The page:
There's a striking resemblance between Prapancham Sitaram's playing and that of his guru Mali. That Prapancham Mukhyaprana is as talented as his sibling was evident in his recital.

Perhaps enthused by the accomplished accompanists around him – M. Chandrasekharan on the violin, Yella Venkateswara Rao on the mridangam and Vaikkom Gopalakrishnan on the ghatam -- veteran flautist Dr. Prapancham Sitaram showcased his class. A disciple of the great Flute Mali, Sitaram's style is marked by short clipped phrases where the notes burst forth in bunches. The style also is recognised for its ability to produce deep bass sounds on the short flute, as opposed to the long 'bansuri' that Hindustani musicians use.

Early in the concert, Dr Sitaram took up Gowlai, a veritable service to Carnatic music, because the raga seems to be fading into oblivion. The ‘bass effect' was evident here and the alapana had the melodic appeal that the raga is renowned for. Dikshitar's ‘Sri Mahaganapathim' appeared in due course and the piece appeared to be a harbinger of good things to follow.

The central piece was a heady Vachaspathi. Dr. Sitaram had originally planned to play Kalyani but took up the previous Melakartha raga upon a rasika's counselling that Kalyani was hackneyed by overuse and Vachaspathi might be a better bet. It was a lovely alapana in which the distinctive feature of the Mali style, viz., the delivering notes in bursts, came to the fore. Tyagaraja's ‘Kantajudumi' appeared after violinist Chandrasekharan's sweet raga essay.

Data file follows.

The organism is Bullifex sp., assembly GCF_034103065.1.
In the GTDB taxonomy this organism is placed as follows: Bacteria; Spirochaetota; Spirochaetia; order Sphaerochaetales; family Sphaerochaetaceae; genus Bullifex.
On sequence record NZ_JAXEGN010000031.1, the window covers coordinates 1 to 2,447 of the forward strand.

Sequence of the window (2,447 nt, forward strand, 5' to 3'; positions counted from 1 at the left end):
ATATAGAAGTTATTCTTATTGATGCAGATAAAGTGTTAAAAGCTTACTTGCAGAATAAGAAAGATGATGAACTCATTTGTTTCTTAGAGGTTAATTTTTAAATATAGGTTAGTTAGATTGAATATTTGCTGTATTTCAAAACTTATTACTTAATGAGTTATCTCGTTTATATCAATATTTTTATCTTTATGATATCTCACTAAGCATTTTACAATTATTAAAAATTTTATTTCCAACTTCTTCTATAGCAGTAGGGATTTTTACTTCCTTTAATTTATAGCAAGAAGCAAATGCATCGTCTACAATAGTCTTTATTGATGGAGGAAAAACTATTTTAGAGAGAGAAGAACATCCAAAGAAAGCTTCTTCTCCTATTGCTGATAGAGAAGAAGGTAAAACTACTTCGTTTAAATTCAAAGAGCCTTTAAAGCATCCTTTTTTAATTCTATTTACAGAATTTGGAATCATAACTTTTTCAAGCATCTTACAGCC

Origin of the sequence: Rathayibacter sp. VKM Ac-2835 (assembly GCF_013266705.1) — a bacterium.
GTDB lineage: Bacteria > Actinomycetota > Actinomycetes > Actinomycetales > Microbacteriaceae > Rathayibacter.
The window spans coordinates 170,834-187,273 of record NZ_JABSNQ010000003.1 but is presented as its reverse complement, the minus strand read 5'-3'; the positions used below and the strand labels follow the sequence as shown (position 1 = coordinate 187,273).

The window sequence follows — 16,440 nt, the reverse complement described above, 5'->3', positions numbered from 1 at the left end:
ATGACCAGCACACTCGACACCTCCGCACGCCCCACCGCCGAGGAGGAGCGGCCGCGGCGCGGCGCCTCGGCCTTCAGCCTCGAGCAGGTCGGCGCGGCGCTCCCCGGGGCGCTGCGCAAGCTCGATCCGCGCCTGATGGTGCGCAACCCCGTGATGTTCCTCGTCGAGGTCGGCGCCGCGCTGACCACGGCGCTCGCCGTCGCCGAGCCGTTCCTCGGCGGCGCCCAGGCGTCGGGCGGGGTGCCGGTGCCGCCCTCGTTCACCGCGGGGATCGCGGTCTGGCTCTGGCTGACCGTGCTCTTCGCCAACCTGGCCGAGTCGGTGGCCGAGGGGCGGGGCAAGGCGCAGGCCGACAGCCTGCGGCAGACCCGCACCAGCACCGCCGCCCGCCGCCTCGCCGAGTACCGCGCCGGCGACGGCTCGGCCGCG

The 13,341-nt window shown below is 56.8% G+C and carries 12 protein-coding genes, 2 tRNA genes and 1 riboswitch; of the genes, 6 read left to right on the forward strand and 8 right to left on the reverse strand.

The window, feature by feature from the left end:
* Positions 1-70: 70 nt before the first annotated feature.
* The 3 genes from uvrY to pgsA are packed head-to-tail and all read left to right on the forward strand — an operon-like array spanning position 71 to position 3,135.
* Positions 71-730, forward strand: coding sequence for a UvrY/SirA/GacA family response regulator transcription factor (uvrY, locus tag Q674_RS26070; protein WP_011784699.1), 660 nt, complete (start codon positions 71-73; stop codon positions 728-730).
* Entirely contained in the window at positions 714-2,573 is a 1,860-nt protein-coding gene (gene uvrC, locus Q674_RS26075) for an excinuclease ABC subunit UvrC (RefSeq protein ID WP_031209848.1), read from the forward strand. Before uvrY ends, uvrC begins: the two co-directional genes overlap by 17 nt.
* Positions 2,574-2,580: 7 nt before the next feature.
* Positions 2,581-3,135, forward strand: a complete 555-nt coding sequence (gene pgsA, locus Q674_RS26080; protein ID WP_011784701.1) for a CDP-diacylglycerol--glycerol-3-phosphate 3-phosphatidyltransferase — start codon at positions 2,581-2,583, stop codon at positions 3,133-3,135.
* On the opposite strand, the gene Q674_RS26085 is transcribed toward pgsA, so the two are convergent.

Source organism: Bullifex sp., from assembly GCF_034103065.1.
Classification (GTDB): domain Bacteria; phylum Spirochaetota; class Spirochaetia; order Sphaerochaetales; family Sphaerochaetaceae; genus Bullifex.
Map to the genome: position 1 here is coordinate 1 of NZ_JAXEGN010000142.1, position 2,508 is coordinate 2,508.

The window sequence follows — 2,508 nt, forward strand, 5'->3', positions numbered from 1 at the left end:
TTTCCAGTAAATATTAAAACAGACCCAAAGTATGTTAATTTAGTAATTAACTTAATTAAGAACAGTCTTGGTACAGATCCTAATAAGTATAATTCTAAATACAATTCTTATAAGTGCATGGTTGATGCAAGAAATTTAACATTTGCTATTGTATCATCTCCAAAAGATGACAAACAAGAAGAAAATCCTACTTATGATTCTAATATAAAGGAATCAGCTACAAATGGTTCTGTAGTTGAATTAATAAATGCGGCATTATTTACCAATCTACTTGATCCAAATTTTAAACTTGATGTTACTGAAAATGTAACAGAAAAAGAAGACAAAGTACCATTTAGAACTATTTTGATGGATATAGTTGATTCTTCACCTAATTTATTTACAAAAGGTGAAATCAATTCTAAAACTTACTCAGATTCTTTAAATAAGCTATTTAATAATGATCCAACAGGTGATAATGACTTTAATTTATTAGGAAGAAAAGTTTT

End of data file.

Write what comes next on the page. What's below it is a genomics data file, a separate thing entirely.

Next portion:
Among the clutch of items that came between Gowlai and Vachaspati was a pleasing Bilahari. Patnam Subramanya Iyer's ‘Parithanamichithe' seems to be in the air – many artists took it up this season. Again Dr. Sitaram's ‘Mali-ish' alapana was thoroughly enjoyable. Right through the concert a trait that was obvious was the artist's rich manodharma. It is a reflection of the rasikas' apathy towards instrumental music that an artist as senior as Prapancham Sitaram does not get his due share of concert opportunities. Yella Venkateswara Rao, with his golden kurta and a drooping chain of rudraksha beads, combined his imposing presence with amazing talent. The highlight of his thani was the exhilarating gummikis.

Talent speaks

In another concert, Prapancham Sitaram's brother, Prapancham Mukhyaprana, showed that he was yet another example of an artist with talent but deficient patronage. Mukhyaprana, who learnt the art from his brother, played a superb Thodi (‘Koluvamaragada' of Tyagaraja). All the major elements of his concert - Hindolam (‘Deva Devam Bhaje of Annamacharya), Begada (‘Anudinamunu Kavamayya' of Patnam Subramanya Iyer), and Thodi – were neat. He was accompanied by S. P. Ananthapadmanabha on the violin, who played remarkably well.

On the mridangam was R. Sankaranarayan and H. Prasanna played ghatam.